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One Timers

CHL trying to make waves with new NCAA proposal

20 FEB 2016: The NCAA College Hockey of the Battle on Blake pucks between the Denver Pioneers and the Colorado College Tigers played at Coors Field in Denver, CO. (Photo by Patrick Green/Icon Sportswire)

According to a recent tweet from Damien Cox, the CHL has submitted a brief requesting that the NCAA allow major-junior players to retain eligibility to play college hockey. It’s an intriguing request, and one that would cause a ripple effect in the hockey world, touching everything from CIS programs in Canada to junior leagues in the United States.

The most important aspect of the proffered deal is that it broadens the educational options for major-junior players who haven’t been drafted by an NHL team or who don’t intend to play professional hockey at all. Currently, many of these players choose to take advantage of the CHL educational package and attend college, often playing CIS hockey. Presumably if the NCAA lifted its ban on major-junior players, the CHL would retool its educational package to offer some sort of assistance to players who chose NCAA schools instead.

Whether the future career these players are looking for involves hockey or not, more choice when it comes to academic programs is never a bad thing, because the college experience is subjective.

For some players, it could be a chance to rejuvenate a career that isn’t going the way they want. Some guys are late bloomers, and NCAA teams are also seen by scouts — leaving the CHL for college hockey wouldn’t mean giving up the NHL dream.

Take, for example, a guy who has played his 16 and 17-year-old seasons in the OHL. He isn’t quite seeing the production he wanted, and so wasn’t drafted his first eligible year, but the college team who recruited him sees potential and is still open to him joining their team. If he joins them and has a great season, an NHL team may use a draft pick on him in his second eligible year. If his development takes longer, he could still be signed as a college free agent.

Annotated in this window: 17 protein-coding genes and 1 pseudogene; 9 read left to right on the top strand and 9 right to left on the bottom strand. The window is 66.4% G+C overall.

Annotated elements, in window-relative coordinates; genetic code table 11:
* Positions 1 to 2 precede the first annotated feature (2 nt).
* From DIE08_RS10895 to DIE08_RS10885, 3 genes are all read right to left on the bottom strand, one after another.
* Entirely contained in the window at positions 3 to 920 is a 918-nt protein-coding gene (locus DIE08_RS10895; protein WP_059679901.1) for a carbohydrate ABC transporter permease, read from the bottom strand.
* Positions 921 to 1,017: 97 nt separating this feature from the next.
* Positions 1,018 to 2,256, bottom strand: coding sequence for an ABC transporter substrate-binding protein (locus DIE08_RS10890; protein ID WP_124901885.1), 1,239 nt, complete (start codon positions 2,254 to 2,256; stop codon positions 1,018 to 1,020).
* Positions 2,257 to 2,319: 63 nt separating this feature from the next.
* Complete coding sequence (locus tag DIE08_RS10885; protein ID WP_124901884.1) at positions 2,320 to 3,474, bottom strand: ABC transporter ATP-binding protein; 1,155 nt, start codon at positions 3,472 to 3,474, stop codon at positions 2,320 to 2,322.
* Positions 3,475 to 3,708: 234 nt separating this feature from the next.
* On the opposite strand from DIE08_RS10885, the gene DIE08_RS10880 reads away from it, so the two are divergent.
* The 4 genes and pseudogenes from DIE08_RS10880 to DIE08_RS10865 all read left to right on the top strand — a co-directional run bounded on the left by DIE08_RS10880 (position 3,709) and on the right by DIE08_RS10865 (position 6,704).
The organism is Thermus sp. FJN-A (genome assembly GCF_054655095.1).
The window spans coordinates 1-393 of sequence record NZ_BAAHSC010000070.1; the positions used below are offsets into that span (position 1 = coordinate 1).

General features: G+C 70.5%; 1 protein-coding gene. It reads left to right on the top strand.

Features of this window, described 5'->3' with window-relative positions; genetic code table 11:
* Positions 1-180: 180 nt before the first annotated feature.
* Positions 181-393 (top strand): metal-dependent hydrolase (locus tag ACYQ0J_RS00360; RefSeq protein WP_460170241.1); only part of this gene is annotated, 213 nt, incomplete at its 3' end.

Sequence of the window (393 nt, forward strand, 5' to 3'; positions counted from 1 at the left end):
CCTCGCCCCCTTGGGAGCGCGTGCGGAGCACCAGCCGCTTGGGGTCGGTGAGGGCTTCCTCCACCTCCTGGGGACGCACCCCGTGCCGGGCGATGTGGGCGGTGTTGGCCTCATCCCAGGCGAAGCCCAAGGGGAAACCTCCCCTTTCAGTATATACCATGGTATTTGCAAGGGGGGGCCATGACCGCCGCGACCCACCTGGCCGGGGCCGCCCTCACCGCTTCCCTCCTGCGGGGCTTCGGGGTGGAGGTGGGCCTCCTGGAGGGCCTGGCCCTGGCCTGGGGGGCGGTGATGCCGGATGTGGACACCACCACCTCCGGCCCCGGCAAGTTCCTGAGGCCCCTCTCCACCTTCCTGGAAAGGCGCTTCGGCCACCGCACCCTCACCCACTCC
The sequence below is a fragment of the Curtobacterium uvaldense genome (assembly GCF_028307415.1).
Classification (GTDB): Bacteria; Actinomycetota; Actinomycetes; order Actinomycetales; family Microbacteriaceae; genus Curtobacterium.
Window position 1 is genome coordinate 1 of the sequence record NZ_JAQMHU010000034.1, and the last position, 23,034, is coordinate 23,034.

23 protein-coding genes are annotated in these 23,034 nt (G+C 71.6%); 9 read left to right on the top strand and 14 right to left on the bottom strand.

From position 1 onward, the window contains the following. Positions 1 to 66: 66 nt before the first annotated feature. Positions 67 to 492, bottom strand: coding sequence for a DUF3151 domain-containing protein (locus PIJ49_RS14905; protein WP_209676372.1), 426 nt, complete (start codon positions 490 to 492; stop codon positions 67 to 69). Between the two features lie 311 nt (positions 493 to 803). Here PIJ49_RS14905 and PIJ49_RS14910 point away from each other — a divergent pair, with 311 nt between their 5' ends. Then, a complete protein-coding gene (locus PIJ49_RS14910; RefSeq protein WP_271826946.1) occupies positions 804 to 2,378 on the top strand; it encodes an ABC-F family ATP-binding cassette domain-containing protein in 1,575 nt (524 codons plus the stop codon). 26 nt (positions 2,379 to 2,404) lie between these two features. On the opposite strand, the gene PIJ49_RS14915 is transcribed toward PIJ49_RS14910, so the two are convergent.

Players develop in different ways and at different rates. This would just give them another avenue to do so.

It would also give NCAA schools a wider talent pool to pull from. After all, how many NCAA commits has the CHL stolen away in recent years?

However, there’s a major drawback, and you can bet it’ll be brought to the forefront by that one guy who ruins it for everybody.

Imagine, if you will, a CHL player who is drafted by an NHL team they have no desire to play for. Whether this is because the team is horrible or because their prospect pool is too deep for this imaginary prospect to crack the NHL lineup anytime soon is up to you.

This player doesn’t sign an ELC within two years (again, whether the decision is on his part or the team’s depends on your chosen scenario) and, rather than risk going back into the draft and getting chosen by another team he hates, he decides he wants to go to college. In college, he can spend four years developing in an NCAA program, being watched by scouts on the regular, and at the end of those four years, he can sign somewhere as a college free agent.

Come on. You know there’s at least one guy out there who would do it.

Unfortunately, despite the good a new deal could do for these young players, this is all nothing more than a drawn-out thought exercise.

The NCAA would never allow it, because their eligibility rules are more complicated than determining what counts as goaltender interference, for one thing. Another issue, however, would be the USHL’s reaction.

A large part of the appeal of the top junior league in the United States is that it is a place prospects can get extra development against similarly talented players while retaining their college eligibility. Allowing CHL players to retain their NCAA eligibility as well would create a threat to the USHL’s ability to recruit and retain prospects — a huge blow to the league who had the most prospects drafted into the NHL in 2015.

Still, it’s worth keeping an eye on the situation. The CHL wouldn’t have submitted that brief if they didn’t think they stood a chance.

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